Alice Gallery opens first solo artist show

On Sept. 19, the Alice Gallery in Salt Lake City held an opening reception to present its first solo artist show: Between Worlds by Bernard C. Meyers. Meyers is a contemporary fine art photographer based in Utah. He is an internationally recognized master printer, artist, photographer and teacher. The artist has a background in traditional printmaking, stone and plate lithography and etching, though this exhibit is dedicated to digital photography and printing. Meyers said he is “enamored with the surprises of light and structures.” He is interested in the way light can “move through glass, plastic and screen, the overlap of one dimension into another.”

In this gallery exhibit, we see Meyers’ passion for garden flora contrasted against man-made structures. Many of the images are of greenhouses, some flourishing with flowers and leaves, some empty and abandoned. Long streaks of light stream across petals, stems and hoses. The artist takes great advantage of the greenhouse piping systems to draw your eye from one point of the photograph to the other. The perspective he has found on many of the images makes you stop and wonder if it’s real. This certainly achieves the artist’s goal of bringing the viewer between worlds.

Another interesting technique you’ll see at this showing is the artist’s use of screens, windows and plastics to create an extra layer within the photograph. The effect this choice created reminded me of a 19th century painting technique called pointillism. Pioneered by Georges-Pierre Seurat, pointillism is simply using small points of color in a way that when you step back from the image it appears as a smooth, seamless image. In these prints it instead gives the images a sense of depth, like you’re with the photographer, peering into the greenhouse. One piece, found near the back wall of the gallery, does this in a particularly interesting way by using the drips left from a morning fog on a window — certainly the gem of the entire exhibit.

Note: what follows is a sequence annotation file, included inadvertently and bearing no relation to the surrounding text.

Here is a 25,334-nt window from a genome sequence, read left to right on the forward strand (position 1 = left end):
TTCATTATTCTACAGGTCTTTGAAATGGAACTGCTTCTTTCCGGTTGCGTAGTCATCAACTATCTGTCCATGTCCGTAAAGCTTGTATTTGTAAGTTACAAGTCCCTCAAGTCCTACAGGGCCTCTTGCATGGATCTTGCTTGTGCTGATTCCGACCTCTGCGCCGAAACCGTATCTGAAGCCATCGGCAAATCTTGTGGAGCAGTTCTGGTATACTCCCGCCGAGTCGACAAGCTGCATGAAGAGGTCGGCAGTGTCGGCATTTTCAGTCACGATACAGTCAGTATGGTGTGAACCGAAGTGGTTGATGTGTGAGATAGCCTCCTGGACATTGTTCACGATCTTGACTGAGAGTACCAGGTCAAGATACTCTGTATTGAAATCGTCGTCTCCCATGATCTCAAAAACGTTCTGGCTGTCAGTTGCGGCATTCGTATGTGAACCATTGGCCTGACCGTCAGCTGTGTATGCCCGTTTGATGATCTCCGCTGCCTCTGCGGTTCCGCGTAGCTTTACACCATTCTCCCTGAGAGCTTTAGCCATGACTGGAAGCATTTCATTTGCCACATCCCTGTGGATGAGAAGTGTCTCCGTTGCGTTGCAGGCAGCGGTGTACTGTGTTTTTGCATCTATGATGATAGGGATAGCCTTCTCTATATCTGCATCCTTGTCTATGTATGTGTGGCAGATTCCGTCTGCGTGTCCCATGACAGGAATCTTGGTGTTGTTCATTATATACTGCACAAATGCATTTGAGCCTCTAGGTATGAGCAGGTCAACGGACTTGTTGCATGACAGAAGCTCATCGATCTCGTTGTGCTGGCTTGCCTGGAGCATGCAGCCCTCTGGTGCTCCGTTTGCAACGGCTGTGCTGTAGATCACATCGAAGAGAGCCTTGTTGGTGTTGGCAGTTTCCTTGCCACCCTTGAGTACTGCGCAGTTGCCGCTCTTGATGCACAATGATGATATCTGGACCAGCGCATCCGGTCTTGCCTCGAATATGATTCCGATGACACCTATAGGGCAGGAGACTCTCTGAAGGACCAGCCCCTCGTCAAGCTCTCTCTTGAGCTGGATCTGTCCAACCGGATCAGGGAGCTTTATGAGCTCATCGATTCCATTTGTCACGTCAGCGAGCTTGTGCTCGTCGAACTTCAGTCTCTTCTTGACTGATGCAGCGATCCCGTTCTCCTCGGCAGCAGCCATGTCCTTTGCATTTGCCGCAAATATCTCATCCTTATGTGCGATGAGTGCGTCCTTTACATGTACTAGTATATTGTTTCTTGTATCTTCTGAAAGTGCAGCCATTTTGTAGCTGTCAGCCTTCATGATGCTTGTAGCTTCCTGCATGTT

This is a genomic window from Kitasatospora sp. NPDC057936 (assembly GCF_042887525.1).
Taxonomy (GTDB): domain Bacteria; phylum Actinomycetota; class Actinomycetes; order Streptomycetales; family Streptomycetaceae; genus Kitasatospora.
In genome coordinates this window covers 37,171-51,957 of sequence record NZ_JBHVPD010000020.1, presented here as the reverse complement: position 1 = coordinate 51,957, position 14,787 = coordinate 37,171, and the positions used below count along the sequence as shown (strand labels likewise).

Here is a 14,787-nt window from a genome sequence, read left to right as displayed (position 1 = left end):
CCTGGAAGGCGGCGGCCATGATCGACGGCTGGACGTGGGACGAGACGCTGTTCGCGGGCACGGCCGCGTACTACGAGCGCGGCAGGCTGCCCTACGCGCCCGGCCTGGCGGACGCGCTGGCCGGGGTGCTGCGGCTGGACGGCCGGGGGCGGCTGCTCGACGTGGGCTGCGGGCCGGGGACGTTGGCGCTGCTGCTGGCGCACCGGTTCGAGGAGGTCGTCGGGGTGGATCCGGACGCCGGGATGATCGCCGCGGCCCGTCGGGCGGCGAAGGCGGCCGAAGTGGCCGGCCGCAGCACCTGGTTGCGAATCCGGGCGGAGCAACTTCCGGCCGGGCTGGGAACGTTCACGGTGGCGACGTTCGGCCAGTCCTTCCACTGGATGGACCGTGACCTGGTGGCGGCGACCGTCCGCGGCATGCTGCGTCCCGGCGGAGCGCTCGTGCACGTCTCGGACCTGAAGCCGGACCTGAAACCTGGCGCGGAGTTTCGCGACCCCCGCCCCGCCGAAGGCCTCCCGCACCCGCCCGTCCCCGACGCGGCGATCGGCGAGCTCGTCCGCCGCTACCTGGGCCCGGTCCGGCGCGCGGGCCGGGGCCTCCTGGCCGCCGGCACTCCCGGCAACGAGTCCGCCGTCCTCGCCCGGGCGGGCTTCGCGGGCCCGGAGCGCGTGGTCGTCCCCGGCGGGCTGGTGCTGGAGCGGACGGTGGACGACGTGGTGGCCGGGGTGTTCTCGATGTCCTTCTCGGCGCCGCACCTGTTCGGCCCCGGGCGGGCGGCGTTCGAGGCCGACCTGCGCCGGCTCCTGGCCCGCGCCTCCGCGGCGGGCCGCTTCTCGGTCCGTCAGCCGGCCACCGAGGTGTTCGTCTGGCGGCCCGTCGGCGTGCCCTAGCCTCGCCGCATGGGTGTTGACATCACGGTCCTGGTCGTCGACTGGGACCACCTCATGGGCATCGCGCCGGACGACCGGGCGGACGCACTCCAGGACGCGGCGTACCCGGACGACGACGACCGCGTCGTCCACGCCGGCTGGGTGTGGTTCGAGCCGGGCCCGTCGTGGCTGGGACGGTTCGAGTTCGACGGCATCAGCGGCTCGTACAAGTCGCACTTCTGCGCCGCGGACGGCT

Meyers insisted that “the narrative here is about an elusive place, the vantage point between the world of our constructed socialized realities and everything else beyond.” He wants the viewer to consider other realms of consciousness and wants his photographs to “transcend the everyday.”

The space itself is a sight to see. The Alice Gallery is located inside the Glendinning Mansion, which was built during the 1800s. In 1975, the Utah purchased the property to house the offices of Utah Arts and Museums. The Alice Gallery was created as a service to Utah artists by providing free venues for emerging and established artists. With this exhibit the gallery housed approximately 20 photographs.

Between Worlds will be at the Alice Gallery (617 E. South Temple) now through Nov. 14. Viewing the gallery is always free, though small donations are appreciated. You can get more information at alicegallery.org.

b.powell@chronicle.utah.edu

@ChronyArts

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